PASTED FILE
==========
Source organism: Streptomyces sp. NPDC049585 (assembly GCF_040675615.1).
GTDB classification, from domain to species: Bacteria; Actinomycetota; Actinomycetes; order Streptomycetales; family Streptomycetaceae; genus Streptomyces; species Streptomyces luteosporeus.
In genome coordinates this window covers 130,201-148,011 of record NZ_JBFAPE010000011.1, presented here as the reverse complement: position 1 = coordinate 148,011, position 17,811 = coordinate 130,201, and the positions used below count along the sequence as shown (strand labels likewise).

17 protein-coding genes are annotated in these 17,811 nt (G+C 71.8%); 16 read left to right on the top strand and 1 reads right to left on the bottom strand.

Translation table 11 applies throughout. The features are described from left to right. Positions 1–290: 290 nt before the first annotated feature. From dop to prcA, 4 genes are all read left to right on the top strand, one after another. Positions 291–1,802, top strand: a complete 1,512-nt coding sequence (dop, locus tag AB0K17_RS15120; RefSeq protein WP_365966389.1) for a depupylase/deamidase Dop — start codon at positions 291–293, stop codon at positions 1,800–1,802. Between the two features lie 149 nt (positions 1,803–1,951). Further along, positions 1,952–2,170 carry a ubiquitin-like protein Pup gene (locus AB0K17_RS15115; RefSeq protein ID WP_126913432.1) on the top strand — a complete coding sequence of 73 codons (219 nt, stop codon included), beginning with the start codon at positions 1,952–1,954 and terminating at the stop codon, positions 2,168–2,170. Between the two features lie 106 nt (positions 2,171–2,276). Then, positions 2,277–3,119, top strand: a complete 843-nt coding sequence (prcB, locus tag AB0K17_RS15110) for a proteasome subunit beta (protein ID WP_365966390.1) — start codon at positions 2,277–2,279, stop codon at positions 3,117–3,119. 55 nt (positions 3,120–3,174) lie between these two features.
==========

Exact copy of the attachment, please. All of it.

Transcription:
Source organism: Streptomyces sp. NPDC049585 (assembly GCF_040675615.1).
GTDB classification, from domain to species: Bacteria; Actinomycetota; Actinomycetes; order Streptomycetales; family Streptomycetaceae; genus Streptomyces; species Streptomyces luteosporeus.
In genome coordinates this window covers 130,201-148,011 of record NZ_JBFAPE010000011.1, presented here as the reverse complement: position 1 = coordinate 148,011, position 17,811 = coordinate 130,201, and the positions used below count along the sequence as shown (strand labels likewise).

17 protein-coding genes are annotated in these 17,811 nt (G+C 71.8%); 16 read left to right on the top strand and 1 reads right to left on the bottom strand.

Translation table 11 applies throughout. The features are described from left to right. Positions 1–290: 290 nt before the first annotated feature. From dop to prcA, 4 genes are all read left to right on the top strand, one after another. Positions 291–1,802, top strand: a complete 1,512-nt coding sequence (dop, locus tag AB0K17_RS15120; RefSeq protein WP_365966389.1) for a depupylase/deamidase Dop — start codon at positions 291–293, stop codon at positions 1,800–1,802. Between the two features lie 149 nt (positions 1,803–1,951). Further along, positions 1,952–2,170 carry a ubiquitin-like protein Pup gene (locus AB0K17_RS15115; RefSeq protein ID WP_126913432.1) on the top strand — a complete coding sequence of 73 codons (219 nt, stop codon included), beginning with the start codon at positions 1,952–1,954 and terminating at the stop codon, positions 2,168–2,170. Between the two features lie 106 nt (positions 2,171–2,276). Then, positions 2,277–3,119, top strand: a complete 843-nt coding sequence (prcB, locus tag AB0K17_RS15110) for a proteasome subunit beta (protein ID WP_365966390.1) — start codon at positions 2,277–2,279, stop codon at positions 3,117–3,119. 55 nt (positions 3,120–3,174) lie between these two features.